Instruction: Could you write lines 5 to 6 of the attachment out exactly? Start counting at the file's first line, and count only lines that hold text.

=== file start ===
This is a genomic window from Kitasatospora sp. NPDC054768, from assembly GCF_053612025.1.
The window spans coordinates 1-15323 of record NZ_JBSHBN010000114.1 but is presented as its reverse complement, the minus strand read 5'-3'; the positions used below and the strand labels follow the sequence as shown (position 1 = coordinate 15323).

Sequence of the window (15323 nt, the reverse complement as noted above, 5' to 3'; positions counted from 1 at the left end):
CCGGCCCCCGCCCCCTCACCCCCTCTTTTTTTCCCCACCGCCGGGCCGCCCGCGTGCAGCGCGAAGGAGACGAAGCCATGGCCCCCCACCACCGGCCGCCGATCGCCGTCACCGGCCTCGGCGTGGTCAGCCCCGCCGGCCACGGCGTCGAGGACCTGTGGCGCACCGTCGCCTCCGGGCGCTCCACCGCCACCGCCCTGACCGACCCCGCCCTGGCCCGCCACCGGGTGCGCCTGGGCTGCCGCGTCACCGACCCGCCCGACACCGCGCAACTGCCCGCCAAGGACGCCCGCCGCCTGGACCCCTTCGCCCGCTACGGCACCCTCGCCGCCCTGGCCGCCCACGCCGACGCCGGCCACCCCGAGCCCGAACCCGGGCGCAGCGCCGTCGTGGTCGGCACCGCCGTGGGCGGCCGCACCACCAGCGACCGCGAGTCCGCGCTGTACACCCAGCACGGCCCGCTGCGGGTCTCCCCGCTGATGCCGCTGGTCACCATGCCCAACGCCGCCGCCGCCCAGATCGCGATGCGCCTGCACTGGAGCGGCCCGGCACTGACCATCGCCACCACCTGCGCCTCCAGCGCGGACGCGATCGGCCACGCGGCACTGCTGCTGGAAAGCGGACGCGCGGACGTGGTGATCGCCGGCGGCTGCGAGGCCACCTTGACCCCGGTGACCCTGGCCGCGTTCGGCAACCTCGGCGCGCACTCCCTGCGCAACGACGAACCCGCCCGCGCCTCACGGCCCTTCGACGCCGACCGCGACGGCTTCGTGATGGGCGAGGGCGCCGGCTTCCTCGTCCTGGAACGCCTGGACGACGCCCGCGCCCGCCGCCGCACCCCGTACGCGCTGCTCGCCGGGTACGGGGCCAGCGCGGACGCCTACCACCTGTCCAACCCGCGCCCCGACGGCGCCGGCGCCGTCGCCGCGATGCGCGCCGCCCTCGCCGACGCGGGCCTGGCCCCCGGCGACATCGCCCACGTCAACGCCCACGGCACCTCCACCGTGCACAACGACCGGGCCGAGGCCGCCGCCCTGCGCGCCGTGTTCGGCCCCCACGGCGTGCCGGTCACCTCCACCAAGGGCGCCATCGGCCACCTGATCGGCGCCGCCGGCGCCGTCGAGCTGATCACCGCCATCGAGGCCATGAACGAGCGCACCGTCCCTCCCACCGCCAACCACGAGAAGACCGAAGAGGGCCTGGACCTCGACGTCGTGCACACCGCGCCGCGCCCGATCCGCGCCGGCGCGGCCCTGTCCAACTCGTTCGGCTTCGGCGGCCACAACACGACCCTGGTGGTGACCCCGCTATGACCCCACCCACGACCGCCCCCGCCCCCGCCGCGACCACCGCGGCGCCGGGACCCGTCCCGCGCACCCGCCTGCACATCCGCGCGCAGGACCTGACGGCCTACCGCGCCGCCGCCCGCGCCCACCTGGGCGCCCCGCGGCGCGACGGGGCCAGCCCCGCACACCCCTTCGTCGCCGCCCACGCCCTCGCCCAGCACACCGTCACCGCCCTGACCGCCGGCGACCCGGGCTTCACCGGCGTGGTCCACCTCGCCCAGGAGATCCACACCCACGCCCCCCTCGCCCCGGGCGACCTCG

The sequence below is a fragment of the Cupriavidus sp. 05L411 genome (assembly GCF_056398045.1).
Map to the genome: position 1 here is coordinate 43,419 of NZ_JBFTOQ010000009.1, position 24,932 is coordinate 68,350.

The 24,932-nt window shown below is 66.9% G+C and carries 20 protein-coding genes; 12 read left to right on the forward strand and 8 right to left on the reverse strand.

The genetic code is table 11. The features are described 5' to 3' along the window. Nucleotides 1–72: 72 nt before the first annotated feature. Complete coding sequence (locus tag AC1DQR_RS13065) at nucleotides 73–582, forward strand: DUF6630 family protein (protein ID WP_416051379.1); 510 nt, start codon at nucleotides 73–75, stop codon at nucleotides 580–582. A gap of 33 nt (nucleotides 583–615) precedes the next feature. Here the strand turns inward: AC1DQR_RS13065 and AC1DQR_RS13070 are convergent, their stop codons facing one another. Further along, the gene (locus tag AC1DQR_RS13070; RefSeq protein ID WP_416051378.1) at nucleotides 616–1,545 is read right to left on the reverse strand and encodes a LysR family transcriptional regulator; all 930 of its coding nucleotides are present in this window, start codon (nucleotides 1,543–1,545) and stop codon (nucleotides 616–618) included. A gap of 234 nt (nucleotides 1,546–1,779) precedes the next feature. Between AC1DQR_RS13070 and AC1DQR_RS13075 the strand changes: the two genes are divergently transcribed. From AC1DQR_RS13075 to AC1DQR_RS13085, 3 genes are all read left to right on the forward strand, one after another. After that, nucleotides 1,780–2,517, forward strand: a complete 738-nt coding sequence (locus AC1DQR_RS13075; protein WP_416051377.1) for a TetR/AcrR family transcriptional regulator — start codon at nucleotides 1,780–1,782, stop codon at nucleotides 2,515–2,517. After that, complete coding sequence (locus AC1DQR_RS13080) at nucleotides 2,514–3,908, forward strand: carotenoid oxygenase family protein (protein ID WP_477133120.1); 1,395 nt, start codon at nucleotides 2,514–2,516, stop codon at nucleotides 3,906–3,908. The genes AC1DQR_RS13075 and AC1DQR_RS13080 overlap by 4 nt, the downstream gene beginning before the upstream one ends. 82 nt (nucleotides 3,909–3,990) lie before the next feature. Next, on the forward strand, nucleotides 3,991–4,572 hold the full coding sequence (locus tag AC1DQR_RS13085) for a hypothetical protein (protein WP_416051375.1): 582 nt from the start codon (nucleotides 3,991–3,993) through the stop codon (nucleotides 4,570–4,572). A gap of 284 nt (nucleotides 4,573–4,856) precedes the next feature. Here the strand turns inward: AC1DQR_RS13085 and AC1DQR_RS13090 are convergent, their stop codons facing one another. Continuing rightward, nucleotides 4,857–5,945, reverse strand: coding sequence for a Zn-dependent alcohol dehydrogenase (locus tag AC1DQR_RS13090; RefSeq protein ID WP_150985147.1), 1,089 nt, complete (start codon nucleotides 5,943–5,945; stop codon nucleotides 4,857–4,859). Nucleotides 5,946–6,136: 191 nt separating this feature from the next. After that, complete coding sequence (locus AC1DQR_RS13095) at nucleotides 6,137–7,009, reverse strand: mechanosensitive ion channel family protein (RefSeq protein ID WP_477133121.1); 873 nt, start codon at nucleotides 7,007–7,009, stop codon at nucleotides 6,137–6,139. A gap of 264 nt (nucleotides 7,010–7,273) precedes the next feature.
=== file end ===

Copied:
The sequence below is a fragment of the Cupriavidus sp. 05L411 genome (assembly GCF_056398045.1).
Map to the genome: position 1 here is coordinate 43,419 of NZ_JBFTOQ010000009.1, position 24,932 is coordinate 68,350.